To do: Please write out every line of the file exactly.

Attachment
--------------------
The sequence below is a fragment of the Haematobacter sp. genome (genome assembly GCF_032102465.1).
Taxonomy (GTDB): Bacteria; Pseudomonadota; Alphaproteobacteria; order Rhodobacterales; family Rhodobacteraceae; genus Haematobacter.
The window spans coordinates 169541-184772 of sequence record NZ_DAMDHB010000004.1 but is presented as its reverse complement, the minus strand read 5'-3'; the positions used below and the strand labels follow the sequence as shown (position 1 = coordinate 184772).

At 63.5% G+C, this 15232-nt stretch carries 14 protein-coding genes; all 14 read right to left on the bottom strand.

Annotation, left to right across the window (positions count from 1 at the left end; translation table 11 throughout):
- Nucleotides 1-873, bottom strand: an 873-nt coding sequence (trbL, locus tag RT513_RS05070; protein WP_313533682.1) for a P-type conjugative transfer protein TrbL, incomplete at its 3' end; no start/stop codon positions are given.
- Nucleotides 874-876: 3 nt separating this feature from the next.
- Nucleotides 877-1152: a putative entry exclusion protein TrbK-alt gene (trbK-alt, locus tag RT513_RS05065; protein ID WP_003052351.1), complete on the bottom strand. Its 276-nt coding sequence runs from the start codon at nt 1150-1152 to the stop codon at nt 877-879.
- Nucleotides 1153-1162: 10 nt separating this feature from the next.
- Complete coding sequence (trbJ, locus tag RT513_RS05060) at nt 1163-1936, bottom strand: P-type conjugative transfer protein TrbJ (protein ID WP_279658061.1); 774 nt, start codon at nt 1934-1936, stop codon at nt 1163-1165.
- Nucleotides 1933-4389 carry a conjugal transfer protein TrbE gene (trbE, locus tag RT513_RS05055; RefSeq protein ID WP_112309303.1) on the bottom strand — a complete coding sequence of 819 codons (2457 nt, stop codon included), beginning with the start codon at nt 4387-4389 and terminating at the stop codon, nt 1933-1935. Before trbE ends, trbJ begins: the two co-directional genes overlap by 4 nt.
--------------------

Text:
The sequence below is a fragment of the Haematobacter sp. genome (genome assembly GCF_032102465.1).
Taxonomy (GTDB): Bacteria; Pseudomonadota; Alphaproteobacteria; order Rhodobacterales; family Rhodobacteraceae; genus Haematobacter.
The window spans coordinates 169541-184772 of sequence record NZ_DAMDHB010000004.1 but is presented as its reverse complement, the minus strand read 5'-3'; the positions used below and the strand labels follow the sequence as shown (position 1 = coordinate 184772).

At 63.5% G+C, this 15232-nt stretch carries 14 protein-coding genes; all 14 read right to left on the bottom strand.

Annotation, left to right across the window (positions count from 1 at the left end; translation table 11 throughout):
- Nucleotides 1-873, bottom strand: an 873-nt coding sequence (trbL, locus tag RT513_RS05070; protein WP_313533682.1) for a P-type conjugative transfer protein TrbL, incomplete at its 3' end; no start/stop codon positions are given.
- Nucleotides 874-876: 3 nt separating this feature from the next.
- Nucleotides 877-1152: a putative entry exclusion protein TrbK-alt gene (trbK-alt, locus tag RT513_RS05065; protein ID WP_003052351.1), complete on the bottom strand. Its 276-nt coding sequence runs from the start codon at nt 1150-1152 to the stop codon at nt 877-879.
- Nucleotides 1153-1162: 10 nt separating this feature from the next.
- Complete coding sequence (trbJ, locus tag RT513_RS05060) at nt 1163-1936, bottom strand: P-type conjugative transfer protein TrbJ (protein ID WP_279658061.1); 774 nt, start codon at nt 1934-1936, stop codon at nt 1163-1165.
- Nucleotides 1933-4389 carry a conjugal transfer protein TrbE gene (trbE, locus tag RT513_RS05055; RefSeq protein ID WP_112309303.1) on the bottom strand — a complete coding sequence of 819 codons (2457 nt, stop codon included), beginning with the start codon at nt 4387-4389 and terminating at the stop codon, nt 1933-1935. Before trbE ends, trbJ begins: the two co-directional genes overlap by 4 nt.